In July, Pizzi, a specialist wildlife veterinary surgeon at the Scottish Society for the Prevention of Cruelty to Animals (Scottish SPCA), responded to an unusual call. A wild hedgehog (later named Zepplin by its rescuers) was discovered on the roadside, alarmingly puffed-up to the size of a beach ball. Zepplin suffered from a rare hedgehog affliction known as “balloon syndrome," likely caused by blunt trauma (possibly from a vehicle strike) that led to a tear in his lung tissue. Every time Zepplin inhaled, a bit of air leaked from his lung into his body cavity, slowly inflating his entire body. Pizzi estimated it probably took between 12 and 48 hours for Zepplin to inflate to the state he was found in. While not fatal, balloon syndrome would likely prevent Zepplin from rolling up in self-defense, making him an easy target for predators.

Fortunately, Pizzi and his colleagues were able to "deflate" Zepplin back to his normal size by making a series of small cuts in his skin so the trapped air could escape. They treated Zepplin with antibiotics and kept a close watch on him while his lungs healed.

Human heart tissue grown from spinach leaves

Spinach to heart

(Image credit: Worcester Polytechnic Institute)

In the year's best news for Popeye, it seems the sailor man's favorite vegetable could one day help replace his actual heart after one too many bouts with Bluto. In several experiments, scientists grew beating human heart cells on spinach leaves by perfusing the leaves with a detergent solution that stripped away their plant cells. The proof-of-concept study suggested that one day spinach leaves could be used to grow layers healthy heart muscle to help treat heart attack patients, the researchers said.

What makes spinach leaves such a good scaffold for growing cells? Researchers say it's the cellulose structure that remains behind after the plant cells have been stripped away. "Cellulose is biocompatible [and] has been used in a wide variety of regenerative medicine applications, such as cartilage tissue engineering, bone tissue engineering and wound healing," the researchers wrote in the study. The team even thinks they could deliver blood and oxygen to developing tissues by pouring liquid through the spinach leaves' veins. Keep your eyes (or, in Popeye's case, eye) on this developing research.

Insight into the life of a baby tardigrade

Water bear embryo, 2017 Royal Society Publishing Photography Competition

(Image credit: Vladimir Gross/The Royal Society)

Sounds cute, right? And surprisingly — for a microscopic, 8-legged creature that can withstand freezing, boiling, intense radiation and the cold vacuum of space — it is cute. Tardigrades, also known as water bears or moss piglets for their tendency to live in or near wet environments, are some of nature's most resilient creatures. Despite measuring less than a millimeter (0.04 inches) in length, an individual tardigrade can survive 30 years without eating by curling up into a death-like state of suspended animation known as cryptobiosis, researchers at the University of Oxford have said. But what do the first few hours of a tardigrade's potentially-long life look like?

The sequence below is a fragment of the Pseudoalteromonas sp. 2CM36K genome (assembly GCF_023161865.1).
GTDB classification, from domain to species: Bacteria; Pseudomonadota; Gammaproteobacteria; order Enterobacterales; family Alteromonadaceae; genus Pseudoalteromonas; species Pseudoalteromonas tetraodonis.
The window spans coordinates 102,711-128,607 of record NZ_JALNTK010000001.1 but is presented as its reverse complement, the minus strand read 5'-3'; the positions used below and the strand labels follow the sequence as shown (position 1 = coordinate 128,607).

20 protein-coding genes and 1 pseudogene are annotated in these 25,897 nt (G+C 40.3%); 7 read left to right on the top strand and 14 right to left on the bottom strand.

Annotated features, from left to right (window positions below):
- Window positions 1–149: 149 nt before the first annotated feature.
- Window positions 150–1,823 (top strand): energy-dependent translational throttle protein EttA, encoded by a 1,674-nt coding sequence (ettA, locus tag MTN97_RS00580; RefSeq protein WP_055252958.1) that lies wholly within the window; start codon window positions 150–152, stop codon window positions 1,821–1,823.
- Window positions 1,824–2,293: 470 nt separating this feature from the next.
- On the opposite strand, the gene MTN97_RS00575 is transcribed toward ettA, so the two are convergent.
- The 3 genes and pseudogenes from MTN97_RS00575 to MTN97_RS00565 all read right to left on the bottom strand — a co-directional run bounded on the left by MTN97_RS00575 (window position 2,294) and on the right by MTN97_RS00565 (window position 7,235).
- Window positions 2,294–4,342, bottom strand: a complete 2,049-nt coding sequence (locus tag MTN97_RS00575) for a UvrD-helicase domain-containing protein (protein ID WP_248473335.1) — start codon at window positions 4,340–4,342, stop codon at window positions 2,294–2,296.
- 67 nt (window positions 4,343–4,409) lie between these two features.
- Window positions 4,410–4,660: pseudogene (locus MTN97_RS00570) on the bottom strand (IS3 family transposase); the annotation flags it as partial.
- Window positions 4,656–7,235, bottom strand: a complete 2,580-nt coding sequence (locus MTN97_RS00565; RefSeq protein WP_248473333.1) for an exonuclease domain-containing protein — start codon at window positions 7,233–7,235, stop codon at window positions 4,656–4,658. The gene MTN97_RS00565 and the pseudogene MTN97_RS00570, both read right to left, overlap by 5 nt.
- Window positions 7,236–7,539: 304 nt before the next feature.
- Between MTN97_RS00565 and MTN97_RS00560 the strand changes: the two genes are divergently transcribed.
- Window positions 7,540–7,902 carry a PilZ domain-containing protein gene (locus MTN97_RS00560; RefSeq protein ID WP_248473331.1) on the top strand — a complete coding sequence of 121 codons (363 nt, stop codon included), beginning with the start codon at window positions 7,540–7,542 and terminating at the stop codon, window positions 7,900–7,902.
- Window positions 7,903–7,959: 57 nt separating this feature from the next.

Stunning new images by photographer Vladimir Gross give us a glimpse. Using a scanning electron microscope, Gross caught footage of newborn tardigrades just before they emerged from their eggs. (Gross snagged runner-up in the 2017 Royal Society Publishing Photography Competition's Microimaging category.) At about 50 hours old, tardigrade embryos like this one have already developed most of their organs, limbs and mouthparts. When the baby water bear is ready, it will gnaw a hole in its egg and wriggle out into the world to find its first meal. For water bears, there is no childhood: they emerge from their eggs small, but fully formed.

The world's driest desert, covered in flowers

Atacama Desert

(Image credit: Mario Ruiz/EFE/ZUMA)

Look up photos of Chile's Atacama Desert on a normal day, and you'll see hundreds of miles of empty, cracking Earth nestled between craggy, rust-colored hills. Atacama is considered the driest nonpolar desert in the world, and typically receives 0.6 inches (15 millimeters) of rain a year. But when an unexpectedly strong rainfall hits the region, as it did this August, a different picture bursts into view: thousands of multicolored wildflowers, blooming as far as the eye can see.

It's called a "super bloom." Once every five to seven years, rains from the El Niño climate cycle sweep off the Pacific Ocean and douse the desert, allowing millions of dormant wildflower seeds to take root and grow. While the Atacama is sparsely populated, rare blooms like these draw thousands of tourists to witness the otherworldly explosion of red, yellow, orange, purple and white blossoms opening across the desert's 600-mile plateau. There's a reason why the locals nickname the driest desert on Earth the "desierto florido" (Spanish for the "flowering desert.")